A key responsibility of the board is setting and steering the strategic direction of the group with the aim of supporting the achievement of good performance against its strategic objectives while taking into account the interconnectedness of its core purpose, risks and opportunities, business model, performance and sustainable development.
The board and the GEC work closely in determining the strategic direction and objectives of the group. The strategic vision of the group is set out on page 16.
On an annual basis the GEC formally presents the short, medium and long term strategy to the board which challenges it constructively in respect of its assumptions, time frames and objectives and, if satisfied, formally approves the strategy, budget and targets for the ensuing year.
King IVTM principles
Bell Equipment supports the governance outcomes, principles and practices of King IVTM. The group views developments and governance trends as opportunities to continuously improve and entrench its own standards. The group has applied the King IVTM report throughout the 2022 financial year and the directors confirm that the group has in all material respects voluntarily applied the principles of the code. The application of King IVTM is covered in the King IVTM register 2022
Good corporate governance is essentially about effective, ethical leadership. While leadership starts with each individual director, it finds its expression through the board as a collective, setting the appropriate example and tone, which is referred to as ethical governance.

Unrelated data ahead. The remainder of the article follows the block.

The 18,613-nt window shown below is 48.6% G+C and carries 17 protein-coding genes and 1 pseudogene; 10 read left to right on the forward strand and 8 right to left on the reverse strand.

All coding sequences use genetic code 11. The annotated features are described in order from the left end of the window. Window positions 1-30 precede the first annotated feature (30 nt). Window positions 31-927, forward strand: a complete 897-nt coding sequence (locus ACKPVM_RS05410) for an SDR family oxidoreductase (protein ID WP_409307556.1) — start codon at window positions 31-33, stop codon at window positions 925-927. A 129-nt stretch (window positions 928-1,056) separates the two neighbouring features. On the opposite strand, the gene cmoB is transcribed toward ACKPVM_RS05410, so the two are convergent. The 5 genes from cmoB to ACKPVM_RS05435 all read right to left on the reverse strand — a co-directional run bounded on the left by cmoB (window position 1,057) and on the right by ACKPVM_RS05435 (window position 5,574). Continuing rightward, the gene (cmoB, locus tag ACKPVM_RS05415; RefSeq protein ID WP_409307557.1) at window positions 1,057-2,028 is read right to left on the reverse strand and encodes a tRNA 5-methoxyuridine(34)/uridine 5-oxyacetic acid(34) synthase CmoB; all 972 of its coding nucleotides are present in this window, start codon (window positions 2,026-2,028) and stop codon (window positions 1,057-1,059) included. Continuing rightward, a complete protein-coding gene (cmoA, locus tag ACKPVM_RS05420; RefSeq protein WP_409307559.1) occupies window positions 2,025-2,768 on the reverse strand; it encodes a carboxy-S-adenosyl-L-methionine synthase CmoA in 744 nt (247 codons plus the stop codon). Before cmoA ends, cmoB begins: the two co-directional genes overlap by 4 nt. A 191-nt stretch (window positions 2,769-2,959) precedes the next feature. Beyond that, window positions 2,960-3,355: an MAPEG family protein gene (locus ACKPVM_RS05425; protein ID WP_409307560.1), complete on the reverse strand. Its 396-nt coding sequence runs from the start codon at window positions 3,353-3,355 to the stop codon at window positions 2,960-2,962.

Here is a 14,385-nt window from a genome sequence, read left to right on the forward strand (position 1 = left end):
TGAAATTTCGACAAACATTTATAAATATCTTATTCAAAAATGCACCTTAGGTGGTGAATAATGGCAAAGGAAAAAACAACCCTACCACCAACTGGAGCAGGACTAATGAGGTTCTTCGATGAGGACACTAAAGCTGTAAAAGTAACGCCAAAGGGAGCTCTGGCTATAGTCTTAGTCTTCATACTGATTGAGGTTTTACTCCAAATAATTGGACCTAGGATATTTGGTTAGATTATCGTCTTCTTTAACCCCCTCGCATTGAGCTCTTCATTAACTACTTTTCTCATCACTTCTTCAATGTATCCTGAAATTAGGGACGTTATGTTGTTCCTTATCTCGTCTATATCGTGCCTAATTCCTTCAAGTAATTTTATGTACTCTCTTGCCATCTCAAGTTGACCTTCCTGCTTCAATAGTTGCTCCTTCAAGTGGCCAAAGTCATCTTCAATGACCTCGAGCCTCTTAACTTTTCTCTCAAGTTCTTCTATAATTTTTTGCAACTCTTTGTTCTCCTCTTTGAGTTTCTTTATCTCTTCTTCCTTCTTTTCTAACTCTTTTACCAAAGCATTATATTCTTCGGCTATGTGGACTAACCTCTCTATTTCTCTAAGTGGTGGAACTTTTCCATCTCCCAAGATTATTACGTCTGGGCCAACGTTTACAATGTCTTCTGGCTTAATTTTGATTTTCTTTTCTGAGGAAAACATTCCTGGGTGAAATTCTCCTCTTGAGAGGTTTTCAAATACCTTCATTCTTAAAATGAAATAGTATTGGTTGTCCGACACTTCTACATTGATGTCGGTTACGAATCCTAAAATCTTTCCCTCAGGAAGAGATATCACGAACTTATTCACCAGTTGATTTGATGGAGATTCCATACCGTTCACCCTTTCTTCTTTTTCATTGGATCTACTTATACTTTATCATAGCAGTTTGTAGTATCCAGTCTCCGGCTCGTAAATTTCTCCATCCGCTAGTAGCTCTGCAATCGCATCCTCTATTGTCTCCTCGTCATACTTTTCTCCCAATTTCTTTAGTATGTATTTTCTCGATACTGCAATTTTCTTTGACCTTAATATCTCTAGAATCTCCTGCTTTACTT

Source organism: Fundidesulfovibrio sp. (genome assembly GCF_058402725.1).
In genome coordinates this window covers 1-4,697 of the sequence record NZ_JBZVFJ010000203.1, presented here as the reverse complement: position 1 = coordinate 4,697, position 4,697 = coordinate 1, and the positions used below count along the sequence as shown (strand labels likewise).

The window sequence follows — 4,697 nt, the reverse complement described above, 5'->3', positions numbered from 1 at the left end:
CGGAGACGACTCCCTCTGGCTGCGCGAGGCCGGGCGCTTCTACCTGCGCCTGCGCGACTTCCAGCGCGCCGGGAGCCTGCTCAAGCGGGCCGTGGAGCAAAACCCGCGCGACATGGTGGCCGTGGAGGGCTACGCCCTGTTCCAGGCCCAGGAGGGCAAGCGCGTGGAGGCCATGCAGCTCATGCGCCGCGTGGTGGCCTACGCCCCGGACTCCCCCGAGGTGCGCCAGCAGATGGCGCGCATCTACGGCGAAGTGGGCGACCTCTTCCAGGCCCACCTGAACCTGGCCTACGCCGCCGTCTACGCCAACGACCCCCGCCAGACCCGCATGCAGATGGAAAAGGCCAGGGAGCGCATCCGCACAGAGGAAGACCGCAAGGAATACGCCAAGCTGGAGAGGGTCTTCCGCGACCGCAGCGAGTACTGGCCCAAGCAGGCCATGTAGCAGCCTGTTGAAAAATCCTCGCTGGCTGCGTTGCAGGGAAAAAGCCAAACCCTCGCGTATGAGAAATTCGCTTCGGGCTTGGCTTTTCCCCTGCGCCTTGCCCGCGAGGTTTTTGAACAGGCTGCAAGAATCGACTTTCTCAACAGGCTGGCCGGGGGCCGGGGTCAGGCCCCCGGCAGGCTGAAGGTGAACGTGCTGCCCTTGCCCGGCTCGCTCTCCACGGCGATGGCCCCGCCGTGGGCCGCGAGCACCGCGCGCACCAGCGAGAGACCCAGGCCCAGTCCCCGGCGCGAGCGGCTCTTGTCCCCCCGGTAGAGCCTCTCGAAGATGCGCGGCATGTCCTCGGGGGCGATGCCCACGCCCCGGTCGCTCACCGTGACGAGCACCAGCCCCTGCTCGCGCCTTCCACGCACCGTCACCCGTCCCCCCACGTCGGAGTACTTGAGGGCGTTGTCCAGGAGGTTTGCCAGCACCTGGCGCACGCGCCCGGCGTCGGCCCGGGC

The group will not engage in, condone or tolerate any corrupt practices and rejects all forms of dishonesty, fraud, corruption and unethical behaviour.
The Bell group has a developed code of business conduct, a code of ethics and a prevention of fraud and commercial crime policy and is continuously involved in group wide efforts to reemphasise the ethical values that underpin these codes and policies and to provide regular ethics training to its employees.
Through the code of ethics and code of business conduct, the group confirms its commitment to high ethical and legal standards in dealing with its stakeholders. The board accepts responsibility for ensuring that the groupís business is conducted honestly, fairly, legally, reasonably and transparently.
Management is driving this leadership culture of ethical conduct by establishing the correct tone at the top in respect of the groupís corporate culture by ensuring it is based on the 1-BELL philosophy and aligning it to evolving best practice.
Corruption is a risk that is managed on an ongoing basis, particularly in the diverse areas in which the group operates.
Ongoing awareness training on the prevention of fraud and commercial crimes and the entrenchment of applicable policies set stringent standards relating to fraud and the prosecution of offenders, the acceptance of gifts from third parties and declarations of potential conflicts of interest.
A group fraud risk assessment was developed and is frequently reviewed, mitigating action plans and controls are in place and are updated as and when required.